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Title: A life lived : experiencing an acquired facial 'disfigurement' and identity shift
Author: Martindale, Anne-Marie
ISNI:       0000 0004 5352 1387
Awarding Body: University of Liverpool
Current Institution: University of Liverpool
Date of Award: 2014
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With the advent of facial transplantation some academic authors have suggested that faces are significant for humans and that identities are located corporeally within faces and therefore transplantable. However, there has been little evidence to support these claims, particularly from a qualitative, theoretically informed social science background. Responding to this hiatus, in this thesis I set two interconnected research objectives: • to examine socio-cultural values associated with human faces in predominantly Western societies using secondary sources; • to explore the relationship between acquired facial ‘disfigurement’ and embodied identity shift using a narrative methodology. The first objective was addressed in full through an analytical review of largely Western secondary sources. It has become clear that faces, as part of bodies, are imbued with a variety of socio-cultural meanings on multiple levels. Individually people experience the world through their body and their face, making it a significant site for perception and sense making. On a societal level, faces and facial appearance have been associated with social reproduction (Giddens, 1991). For example, inaccurate and harmful historical associations between facial appearance and moral character still pervade British society. And, utilising the concept of faciality (Deleuze and Guattari, 1987, p.168) Twine (2002), Dudley (2002) and Benson (2008) have illustrated that the faces of people in sub-sections of society, generally those with very little power, can be conceptualised negatively and used to serve the interests of powerful elites. In terms of the second objective, most facial ‘disfigurement’ research has been completed using quantitative methods, resulting in partial knowledge and the disconnection of persons. Through the use of a phenomenological epistemology, embodiment position and a narrative methodology I have put the experiences of the 13 participants at the heart of the research. The analysis chapters focus on the participants’ embodied identities before, during and after an acquired facial ‘disfigurement’. In terms of conclusions, I have found that faces are important however, identities are not located within them but created and reshaped through embodied life experiences. I have also found that the relationship between embodied identity shift and acquired facial ‘disfigurement’ is one of contested negotiation between wider socio-cultural facial values, transitional/liminal identity states during and after the event(s) and the aim of previous identity restoration.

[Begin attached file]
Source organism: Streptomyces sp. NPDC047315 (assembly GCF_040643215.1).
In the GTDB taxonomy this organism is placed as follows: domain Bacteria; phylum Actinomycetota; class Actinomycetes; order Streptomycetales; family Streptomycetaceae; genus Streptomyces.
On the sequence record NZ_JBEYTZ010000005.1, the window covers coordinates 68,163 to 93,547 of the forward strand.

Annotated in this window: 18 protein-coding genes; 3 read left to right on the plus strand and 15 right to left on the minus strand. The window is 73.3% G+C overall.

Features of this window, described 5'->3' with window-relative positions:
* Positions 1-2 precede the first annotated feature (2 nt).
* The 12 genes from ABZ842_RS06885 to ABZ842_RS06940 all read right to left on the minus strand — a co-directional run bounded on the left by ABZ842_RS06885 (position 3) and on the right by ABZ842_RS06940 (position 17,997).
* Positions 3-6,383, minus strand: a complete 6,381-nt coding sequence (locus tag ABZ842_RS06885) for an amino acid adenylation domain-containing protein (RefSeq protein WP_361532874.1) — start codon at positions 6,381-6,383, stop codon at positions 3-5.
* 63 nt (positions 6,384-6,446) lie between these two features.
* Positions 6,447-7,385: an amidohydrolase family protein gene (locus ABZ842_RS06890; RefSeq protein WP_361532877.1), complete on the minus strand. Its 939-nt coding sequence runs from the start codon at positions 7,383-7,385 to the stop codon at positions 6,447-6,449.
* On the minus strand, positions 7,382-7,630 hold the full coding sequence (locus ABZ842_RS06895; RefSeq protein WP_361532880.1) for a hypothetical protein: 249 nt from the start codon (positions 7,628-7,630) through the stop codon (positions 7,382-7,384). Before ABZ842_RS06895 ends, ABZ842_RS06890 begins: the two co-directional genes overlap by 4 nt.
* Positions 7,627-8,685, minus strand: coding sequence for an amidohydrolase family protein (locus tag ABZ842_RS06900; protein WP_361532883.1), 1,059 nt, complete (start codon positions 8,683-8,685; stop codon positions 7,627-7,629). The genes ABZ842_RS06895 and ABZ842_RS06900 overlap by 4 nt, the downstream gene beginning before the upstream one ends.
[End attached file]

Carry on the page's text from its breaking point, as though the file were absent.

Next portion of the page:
Supervisor: Not available Sponsor: Not available
Qualification Name: Thesis (Ph.D.) Qualification Level: Doctoral
EThOS ID:  DOI: Not available
Keywords: GN Anthropology ; H Social Sciences (General) ; HM Sociology ; RD Surgery